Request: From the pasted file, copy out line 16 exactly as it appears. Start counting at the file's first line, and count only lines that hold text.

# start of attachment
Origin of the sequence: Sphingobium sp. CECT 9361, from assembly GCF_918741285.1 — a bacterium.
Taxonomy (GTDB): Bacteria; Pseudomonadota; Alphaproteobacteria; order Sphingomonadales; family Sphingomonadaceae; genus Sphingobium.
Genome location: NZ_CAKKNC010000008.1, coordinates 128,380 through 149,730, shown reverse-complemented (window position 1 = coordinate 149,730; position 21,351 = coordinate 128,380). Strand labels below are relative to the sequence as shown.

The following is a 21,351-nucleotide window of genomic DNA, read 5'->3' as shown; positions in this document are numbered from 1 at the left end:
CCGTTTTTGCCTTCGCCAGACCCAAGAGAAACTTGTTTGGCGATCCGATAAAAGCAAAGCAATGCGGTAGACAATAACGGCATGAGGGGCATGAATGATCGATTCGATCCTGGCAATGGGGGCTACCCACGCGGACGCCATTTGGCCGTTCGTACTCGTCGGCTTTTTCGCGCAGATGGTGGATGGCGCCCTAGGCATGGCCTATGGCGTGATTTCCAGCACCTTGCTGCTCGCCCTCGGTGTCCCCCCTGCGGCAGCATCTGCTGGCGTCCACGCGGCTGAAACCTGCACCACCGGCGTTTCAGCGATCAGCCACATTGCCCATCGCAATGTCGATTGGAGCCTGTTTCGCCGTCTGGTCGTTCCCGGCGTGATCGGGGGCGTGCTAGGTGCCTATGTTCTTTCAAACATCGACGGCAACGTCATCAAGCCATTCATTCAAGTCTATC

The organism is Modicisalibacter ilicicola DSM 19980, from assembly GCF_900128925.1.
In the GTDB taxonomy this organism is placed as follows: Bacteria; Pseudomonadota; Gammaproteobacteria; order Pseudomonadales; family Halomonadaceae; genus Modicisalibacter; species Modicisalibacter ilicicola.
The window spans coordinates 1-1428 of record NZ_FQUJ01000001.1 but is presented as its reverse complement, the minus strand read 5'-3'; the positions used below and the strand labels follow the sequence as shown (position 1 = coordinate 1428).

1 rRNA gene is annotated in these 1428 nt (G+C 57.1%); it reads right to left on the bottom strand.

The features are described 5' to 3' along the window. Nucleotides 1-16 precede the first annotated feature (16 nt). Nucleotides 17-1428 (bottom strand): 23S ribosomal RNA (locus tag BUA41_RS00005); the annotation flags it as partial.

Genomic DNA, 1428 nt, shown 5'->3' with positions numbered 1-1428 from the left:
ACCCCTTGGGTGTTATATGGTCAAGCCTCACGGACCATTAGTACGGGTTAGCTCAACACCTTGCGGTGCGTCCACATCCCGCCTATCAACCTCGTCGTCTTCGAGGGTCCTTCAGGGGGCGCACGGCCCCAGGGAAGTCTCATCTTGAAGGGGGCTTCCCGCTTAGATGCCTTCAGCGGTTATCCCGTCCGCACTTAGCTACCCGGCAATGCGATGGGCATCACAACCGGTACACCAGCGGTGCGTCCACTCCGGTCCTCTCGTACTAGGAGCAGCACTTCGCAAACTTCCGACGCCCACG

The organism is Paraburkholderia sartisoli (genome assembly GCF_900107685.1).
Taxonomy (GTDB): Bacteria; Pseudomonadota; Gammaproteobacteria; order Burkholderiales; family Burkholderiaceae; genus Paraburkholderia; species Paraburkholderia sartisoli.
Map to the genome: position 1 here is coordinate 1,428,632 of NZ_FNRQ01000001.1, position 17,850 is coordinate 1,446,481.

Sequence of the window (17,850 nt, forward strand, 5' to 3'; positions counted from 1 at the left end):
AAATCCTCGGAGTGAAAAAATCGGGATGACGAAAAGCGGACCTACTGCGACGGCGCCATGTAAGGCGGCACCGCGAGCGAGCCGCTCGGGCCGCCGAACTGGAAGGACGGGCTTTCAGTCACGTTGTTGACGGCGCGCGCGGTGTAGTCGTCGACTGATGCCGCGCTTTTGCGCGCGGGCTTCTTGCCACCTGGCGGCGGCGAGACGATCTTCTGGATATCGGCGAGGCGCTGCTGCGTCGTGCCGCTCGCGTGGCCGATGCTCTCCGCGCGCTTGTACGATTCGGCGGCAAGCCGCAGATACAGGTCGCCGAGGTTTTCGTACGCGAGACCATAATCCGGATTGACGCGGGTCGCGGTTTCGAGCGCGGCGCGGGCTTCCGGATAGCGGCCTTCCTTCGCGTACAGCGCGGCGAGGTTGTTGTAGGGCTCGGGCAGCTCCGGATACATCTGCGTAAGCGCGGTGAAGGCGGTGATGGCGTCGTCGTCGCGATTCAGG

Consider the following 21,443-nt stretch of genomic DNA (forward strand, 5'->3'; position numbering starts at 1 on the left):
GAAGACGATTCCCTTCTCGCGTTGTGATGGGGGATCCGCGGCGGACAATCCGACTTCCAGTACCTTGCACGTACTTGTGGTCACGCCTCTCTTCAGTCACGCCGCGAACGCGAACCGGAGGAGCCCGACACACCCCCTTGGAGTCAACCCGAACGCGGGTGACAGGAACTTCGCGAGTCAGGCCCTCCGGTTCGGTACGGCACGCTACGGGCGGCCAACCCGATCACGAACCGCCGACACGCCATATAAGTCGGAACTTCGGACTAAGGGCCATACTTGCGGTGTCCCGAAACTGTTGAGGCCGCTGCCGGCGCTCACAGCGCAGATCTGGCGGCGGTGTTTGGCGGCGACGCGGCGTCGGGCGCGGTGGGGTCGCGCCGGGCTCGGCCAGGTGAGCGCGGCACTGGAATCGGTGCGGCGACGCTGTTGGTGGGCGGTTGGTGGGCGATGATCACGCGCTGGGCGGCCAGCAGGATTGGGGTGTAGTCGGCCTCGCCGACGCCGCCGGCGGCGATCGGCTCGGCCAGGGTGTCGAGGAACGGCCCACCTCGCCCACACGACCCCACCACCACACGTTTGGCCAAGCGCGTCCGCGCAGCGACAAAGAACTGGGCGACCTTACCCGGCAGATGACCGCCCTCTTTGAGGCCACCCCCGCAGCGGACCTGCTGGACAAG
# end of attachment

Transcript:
Sequence of the window (17,850 nt, forward strand, 5' to 3'; positions counted from 1 at the left end):